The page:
Police believe he is likely not a Japanese citizen, based on several factors:
DNA indicates his ancestry is Asian via his father and European from his mother, and it has a marker much more common in Koreans and Chinese people than in Japanese people.
The shoe size of the brand he wore was not sold in Japan.
Investigators have not found a match for his fingerprints on any Japanese driver’s licenses, passports, or other government documents.
Grains of sand found in his fanny pack are believed to have originated in the Southwestern US.
The Miyazawas and Yasuko’s relatives lived in two of four homes remaining in a housing development that once numbered in the hundreds. The others had been torn down to make room for the Tokyo Municipal Soshigaya Park; the Miyazawas had sold their home but had not yet moved. In the hopes of attracting potential witnesses, police even released 3D video of the Miyazawas’ house and its vicinity.
Police believe the killer entered the house through the second-floor bathroom and likely left the same way: Its window was open and the screen removed. Rei slept in the adjacent bedroom, which is one reason police suspect he was killed first and strangled instead of stabbed like the others.
No motive has been established, and none of the theories suggested over the years is particularly convincing.
Money: Some of Yasuko’s tutoring money was missing, and there has been speculation that the intruder — possibly a hired killer — might have believed he could somehow access the money the Miyazawas made from selling their house. But the killer did not take all of the family’s cash — close to 250,000 yen (just under $2,000) was found at the scene.
Angry skateboarders: I kid you not — police reportedly even investigated whether Mikio’s alleged complaints about the noise from the nearby skate park made someone furious enough to kill his entire family. (Here’s a real headdesk for you: Some have made a gargantuan leap between skateboarders and Drakkar Noir cologne.)
Revenge: I’ve only seen this theory espoused by redditors, bloggers, and podcasters, with no factual evidence or insight to support it.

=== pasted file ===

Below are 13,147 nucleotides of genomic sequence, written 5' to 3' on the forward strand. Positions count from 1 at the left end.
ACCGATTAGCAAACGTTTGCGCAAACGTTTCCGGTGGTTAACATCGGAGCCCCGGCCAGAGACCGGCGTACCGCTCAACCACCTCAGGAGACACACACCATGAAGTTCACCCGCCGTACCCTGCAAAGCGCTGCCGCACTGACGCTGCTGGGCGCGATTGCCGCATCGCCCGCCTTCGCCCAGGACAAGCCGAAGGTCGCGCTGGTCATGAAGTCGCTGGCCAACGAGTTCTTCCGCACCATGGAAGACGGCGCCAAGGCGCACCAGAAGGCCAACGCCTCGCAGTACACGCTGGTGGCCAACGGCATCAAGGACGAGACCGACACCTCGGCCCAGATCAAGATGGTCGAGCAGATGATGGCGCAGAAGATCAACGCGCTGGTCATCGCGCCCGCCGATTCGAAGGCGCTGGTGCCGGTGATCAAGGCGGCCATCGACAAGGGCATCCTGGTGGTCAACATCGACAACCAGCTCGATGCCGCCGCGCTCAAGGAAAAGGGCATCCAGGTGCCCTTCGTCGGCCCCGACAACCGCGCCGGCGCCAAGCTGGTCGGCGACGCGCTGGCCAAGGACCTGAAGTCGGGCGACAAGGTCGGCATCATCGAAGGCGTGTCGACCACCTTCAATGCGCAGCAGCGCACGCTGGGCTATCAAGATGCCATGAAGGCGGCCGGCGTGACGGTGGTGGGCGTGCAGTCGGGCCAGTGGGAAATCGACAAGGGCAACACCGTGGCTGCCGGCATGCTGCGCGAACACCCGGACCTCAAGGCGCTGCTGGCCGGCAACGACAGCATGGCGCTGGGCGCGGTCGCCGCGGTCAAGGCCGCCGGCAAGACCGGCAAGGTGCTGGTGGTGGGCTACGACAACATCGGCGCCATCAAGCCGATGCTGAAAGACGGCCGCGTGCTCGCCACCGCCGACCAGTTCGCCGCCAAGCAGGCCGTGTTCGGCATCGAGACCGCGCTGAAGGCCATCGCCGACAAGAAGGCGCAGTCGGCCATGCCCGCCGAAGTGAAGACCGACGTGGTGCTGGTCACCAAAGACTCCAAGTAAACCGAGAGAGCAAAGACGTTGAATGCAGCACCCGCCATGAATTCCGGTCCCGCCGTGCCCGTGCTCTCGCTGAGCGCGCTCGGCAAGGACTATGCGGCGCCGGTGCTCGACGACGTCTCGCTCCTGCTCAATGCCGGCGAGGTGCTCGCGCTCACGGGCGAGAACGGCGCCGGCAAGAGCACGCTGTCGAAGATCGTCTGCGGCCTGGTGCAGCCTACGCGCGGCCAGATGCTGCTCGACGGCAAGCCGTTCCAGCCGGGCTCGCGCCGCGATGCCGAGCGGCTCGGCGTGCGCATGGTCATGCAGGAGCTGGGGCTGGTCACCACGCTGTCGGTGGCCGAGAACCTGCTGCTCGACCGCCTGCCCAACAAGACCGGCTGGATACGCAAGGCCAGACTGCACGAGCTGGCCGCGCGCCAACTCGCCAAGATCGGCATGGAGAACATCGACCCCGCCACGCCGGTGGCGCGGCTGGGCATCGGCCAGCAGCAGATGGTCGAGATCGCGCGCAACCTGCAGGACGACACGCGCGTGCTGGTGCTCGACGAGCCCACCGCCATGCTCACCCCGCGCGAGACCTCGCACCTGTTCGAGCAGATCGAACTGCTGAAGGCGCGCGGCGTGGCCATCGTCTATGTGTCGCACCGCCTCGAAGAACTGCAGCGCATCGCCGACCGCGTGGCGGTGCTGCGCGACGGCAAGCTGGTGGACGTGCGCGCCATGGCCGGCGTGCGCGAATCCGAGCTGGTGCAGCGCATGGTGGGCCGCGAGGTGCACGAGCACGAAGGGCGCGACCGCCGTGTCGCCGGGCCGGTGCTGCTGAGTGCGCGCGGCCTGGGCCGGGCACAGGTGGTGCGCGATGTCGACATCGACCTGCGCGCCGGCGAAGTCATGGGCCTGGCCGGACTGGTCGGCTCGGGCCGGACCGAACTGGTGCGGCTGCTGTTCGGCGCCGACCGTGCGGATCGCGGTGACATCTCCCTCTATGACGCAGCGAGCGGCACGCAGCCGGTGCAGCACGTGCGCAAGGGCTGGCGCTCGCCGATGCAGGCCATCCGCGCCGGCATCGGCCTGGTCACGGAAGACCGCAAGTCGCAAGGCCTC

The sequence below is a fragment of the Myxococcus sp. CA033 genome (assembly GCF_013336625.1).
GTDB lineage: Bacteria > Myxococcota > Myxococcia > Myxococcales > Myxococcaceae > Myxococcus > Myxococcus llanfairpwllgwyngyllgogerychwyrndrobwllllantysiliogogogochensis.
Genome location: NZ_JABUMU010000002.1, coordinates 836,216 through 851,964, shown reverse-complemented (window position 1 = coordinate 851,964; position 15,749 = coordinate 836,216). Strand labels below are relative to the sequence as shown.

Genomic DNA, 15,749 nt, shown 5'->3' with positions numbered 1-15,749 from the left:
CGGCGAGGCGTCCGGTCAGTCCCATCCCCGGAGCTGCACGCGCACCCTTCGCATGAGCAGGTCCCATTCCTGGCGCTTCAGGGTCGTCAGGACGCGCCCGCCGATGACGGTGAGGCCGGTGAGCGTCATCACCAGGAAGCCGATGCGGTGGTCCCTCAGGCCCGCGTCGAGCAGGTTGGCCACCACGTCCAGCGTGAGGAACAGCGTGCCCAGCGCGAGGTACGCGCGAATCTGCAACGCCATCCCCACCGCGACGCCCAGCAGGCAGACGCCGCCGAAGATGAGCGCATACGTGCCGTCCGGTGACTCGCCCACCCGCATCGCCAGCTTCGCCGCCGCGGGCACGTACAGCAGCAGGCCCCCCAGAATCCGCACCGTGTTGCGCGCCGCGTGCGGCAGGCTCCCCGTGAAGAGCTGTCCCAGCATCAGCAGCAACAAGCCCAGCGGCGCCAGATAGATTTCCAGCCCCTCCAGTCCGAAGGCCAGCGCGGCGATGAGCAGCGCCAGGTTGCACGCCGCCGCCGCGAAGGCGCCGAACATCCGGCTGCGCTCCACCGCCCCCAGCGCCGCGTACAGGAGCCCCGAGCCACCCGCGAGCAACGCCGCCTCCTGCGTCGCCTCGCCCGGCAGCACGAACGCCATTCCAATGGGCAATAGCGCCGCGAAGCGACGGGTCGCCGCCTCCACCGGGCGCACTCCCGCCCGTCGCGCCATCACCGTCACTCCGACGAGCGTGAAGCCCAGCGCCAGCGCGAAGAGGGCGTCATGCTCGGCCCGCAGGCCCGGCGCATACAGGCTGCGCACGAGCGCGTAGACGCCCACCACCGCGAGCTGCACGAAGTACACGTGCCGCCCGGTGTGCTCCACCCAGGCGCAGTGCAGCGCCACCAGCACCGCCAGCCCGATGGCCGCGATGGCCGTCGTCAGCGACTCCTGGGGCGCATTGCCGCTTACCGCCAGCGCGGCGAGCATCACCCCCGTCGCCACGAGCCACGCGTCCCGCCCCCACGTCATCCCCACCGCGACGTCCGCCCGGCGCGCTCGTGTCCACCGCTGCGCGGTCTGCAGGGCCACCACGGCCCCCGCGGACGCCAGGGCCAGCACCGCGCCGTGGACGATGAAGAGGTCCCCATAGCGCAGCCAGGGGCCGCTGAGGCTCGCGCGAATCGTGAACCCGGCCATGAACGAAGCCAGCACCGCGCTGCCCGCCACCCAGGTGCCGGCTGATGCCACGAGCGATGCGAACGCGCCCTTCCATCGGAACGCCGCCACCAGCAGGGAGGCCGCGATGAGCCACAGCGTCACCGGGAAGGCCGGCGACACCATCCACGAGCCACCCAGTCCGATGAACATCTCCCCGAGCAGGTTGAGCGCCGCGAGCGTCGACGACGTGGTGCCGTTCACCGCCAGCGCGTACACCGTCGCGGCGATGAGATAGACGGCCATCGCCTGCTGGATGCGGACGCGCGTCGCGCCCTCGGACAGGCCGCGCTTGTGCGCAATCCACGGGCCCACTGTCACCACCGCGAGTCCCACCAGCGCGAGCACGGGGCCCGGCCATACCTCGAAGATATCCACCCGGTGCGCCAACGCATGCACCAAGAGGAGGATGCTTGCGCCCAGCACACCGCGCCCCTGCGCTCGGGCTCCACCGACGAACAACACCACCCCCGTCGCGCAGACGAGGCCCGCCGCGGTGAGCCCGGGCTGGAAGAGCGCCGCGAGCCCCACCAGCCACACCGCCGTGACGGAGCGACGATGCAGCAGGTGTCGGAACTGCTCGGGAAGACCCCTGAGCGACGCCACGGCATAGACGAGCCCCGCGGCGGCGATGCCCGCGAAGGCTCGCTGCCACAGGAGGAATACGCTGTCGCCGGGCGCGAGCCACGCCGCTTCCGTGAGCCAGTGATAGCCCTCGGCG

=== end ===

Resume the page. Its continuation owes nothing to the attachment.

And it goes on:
For a detailed examination of the speculation surrounding the killings, check out Faceless, a recent seven-part podcast about the Setagaya family murders. Host Nic Obregón devotes whole episodes to some theories — some sound, others silly — about who the killer might be and his motive for committing the heinous crime.
The Buddha Statue
Police considered it significant that a 2-foot-tall Buddhist statue was found in April 2001 near the Miyazawa house. They distributed more than 30,000 flyers featuring a picture of the statue, a Jizo bodhisattva considered to be a guardian of dead children.
There is a reward of 20 million yen (more than $150,000) — the largest in Japanese history — for credible information leading to the arrest of a suspect.
Japan only abolished its statute of limitations for murder in 2010 — otherwise, the Miyazawas’ killer might have escaped prosecution if he were caught. Police are still actively investigating the case: More than 280,000 investigators have reportedly worked on it, following up on more than 16,000 tips.
The house where the Miyazawa family was killed is still standing, according to the Faceless podcast, despite the initial plans to demolish it after they moved out. Three years ago, Yasuko's older sister, Anne Irie, opened the house to reporters. In the video of that tour, you can see dozens of boxes containing the family’s belongings that had been returned by police to the victims’ surviving families. Some of the Miyazawas’ furniture remains, and penciled lines on one wall document the children’s growth. A round plaque with their name surrounded by flowers hangs on the outside wall by the front door.